Why, just recently the BC had hoped to contribute another positive post, putting the charm back in Bookcharmer.
We have a bone to pick with RandomHouse, and we shall use it as a prime example of why controlled vocabulary and people _knowledgeable_ of the subject who ardently apply the controlled vocabulary are critical.
In a quick browse of the RandomHouse website, I chose the link to see Art titles currently available from RH. Frankly, I am not only shocked that RH would consider Carole Jackson's 1987 _Color Me Beautiful_ to be art related, but that they continue to advertise they sell it. (I'm an "autumn", fyi.) The cover photo alone is dated enough that Jackson's color theory, which has had me wearing earth tones since the late 80's, even if it still holds water, probably isn't going to move many copies.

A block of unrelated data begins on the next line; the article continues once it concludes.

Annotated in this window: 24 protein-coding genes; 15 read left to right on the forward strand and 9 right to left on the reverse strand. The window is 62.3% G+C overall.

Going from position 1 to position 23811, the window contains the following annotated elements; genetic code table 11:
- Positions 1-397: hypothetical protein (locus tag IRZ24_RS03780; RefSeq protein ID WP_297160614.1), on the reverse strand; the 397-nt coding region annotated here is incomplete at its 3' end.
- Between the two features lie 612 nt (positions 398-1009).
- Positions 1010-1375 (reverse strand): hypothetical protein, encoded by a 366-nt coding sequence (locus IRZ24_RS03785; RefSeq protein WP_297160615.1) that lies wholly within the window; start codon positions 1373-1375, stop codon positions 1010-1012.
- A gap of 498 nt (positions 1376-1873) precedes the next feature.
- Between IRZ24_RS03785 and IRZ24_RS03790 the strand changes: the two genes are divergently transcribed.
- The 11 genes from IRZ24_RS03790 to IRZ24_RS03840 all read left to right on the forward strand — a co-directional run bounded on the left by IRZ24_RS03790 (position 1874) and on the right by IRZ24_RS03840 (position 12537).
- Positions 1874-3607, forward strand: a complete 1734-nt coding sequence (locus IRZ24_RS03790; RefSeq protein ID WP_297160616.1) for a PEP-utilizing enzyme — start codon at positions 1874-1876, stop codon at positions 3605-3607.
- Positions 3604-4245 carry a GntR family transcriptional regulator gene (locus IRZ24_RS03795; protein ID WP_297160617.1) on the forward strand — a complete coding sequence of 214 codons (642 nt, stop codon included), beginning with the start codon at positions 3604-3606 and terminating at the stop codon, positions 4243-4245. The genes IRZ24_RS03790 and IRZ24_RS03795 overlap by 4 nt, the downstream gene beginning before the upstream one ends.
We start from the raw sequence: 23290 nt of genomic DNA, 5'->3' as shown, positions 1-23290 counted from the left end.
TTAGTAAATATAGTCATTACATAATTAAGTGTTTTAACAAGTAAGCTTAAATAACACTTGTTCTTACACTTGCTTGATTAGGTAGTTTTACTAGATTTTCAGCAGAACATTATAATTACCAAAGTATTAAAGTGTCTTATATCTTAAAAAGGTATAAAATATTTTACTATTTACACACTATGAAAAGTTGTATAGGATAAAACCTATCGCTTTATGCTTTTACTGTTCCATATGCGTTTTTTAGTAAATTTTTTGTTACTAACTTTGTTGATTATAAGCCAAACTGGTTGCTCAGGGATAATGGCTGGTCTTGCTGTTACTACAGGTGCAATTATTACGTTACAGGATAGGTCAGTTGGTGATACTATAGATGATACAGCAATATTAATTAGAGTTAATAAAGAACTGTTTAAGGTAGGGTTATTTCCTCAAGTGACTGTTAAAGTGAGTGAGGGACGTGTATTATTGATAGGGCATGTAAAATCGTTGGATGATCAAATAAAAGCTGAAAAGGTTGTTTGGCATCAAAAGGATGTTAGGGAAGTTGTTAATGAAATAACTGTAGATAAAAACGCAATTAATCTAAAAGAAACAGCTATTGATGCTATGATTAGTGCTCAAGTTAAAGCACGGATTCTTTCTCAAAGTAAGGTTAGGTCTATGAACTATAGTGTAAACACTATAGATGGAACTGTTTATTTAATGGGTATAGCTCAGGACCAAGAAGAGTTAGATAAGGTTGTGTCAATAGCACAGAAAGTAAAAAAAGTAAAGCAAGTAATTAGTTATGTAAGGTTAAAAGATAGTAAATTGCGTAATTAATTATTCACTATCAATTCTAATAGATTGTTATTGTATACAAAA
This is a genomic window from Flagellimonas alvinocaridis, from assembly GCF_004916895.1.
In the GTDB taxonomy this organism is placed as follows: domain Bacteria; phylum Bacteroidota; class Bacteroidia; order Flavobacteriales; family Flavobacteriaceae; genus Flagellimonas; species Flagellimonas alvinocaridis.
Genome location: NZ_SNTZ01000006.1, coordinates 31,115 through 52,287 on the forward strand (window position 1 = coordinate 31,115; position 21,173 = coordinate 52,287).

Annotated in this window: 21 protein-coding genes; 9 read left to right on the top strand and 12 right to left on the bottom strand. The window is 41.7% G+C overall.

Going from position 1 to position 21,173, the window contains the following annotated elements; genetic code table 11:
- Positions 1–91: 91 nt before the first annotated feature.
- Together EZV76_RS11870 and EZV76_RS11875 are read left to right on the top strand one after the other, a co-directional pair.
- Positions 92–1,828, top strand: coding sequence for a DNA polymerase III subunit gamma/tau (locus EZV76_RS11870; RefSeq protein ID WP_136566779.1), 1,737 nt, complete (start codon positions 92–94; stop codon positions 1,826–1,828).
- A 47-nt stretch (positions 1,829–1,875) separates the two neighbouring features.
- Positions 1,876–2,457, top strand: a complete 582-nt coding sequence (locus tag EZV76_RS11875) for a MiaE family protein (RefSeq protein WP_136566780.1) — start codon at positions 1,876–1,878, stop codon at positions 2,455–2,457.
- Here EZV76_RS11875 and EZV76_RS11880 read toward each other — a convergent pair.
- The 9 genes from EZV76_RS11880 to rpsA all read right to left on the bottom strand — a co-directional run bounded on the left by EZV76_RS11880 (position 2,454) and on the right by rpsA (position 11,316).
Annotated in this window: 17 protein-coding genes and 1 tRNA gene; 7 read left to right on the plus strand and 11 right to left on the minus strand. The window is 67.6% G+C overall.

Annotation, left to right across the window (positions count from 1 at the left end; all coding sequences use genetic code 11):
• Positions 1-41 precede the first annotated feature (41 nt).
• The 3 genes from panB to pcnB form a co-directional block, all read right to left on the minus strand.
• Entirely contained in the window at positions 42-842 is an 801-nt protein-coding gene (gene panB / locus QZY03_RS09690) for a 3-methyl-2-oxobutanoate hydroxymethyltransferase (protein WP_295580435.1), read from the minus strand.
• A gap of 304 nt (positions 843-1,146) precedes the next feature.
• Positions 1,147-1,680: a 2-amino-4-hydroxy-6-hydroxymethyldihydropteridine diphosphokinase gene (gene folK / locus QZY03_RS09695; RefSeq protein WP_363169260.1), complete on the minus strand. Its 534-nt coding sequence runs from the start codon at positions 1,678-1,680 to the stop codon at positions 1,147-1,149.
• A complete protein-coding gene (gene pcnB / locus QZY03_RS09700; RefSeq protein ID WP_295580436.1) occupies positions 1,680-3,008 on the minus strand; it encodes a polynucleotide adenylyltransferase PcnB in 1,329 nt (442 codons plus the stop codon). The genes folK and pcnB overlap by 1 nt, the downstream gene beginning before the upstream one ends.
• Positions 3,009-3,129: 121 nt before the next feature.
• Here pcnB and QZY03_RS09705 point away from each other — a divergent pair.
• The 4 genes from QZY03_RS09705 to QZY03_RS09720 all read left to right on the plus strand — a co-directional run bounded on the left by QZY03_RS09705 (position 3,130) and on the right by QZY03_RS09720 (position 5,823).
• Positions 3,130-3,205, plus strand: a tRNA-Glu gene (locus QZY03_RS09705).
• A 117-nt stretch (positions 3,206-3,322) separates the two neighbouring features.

Visual Shock A History of Art Controversies in American Culture by Michael Kammen, yes.
How to Be a Budget Fashionista: The Ultimate Guide to Looking Fabulous for Less, no.
So, how do all of these titles get lumped by RH under Art?
I'm also piqued by the dates of the backlist, academic titles having such limited runs that a book published just a few years ago might quickly be Out of Print. But RH gets points for:
Nobrow: The Culture of Marketing + The Marketing of Culture
Written by John Seabrook, 2001.
The bookcharmer wonders if nobrow is on urbandictionary.com yet.
But this momentary distraction does not smooth the irritation of each publisher having free rein to categorize at will. Have these people never heard of LCSH until they need the CIP information on the verso??? Well???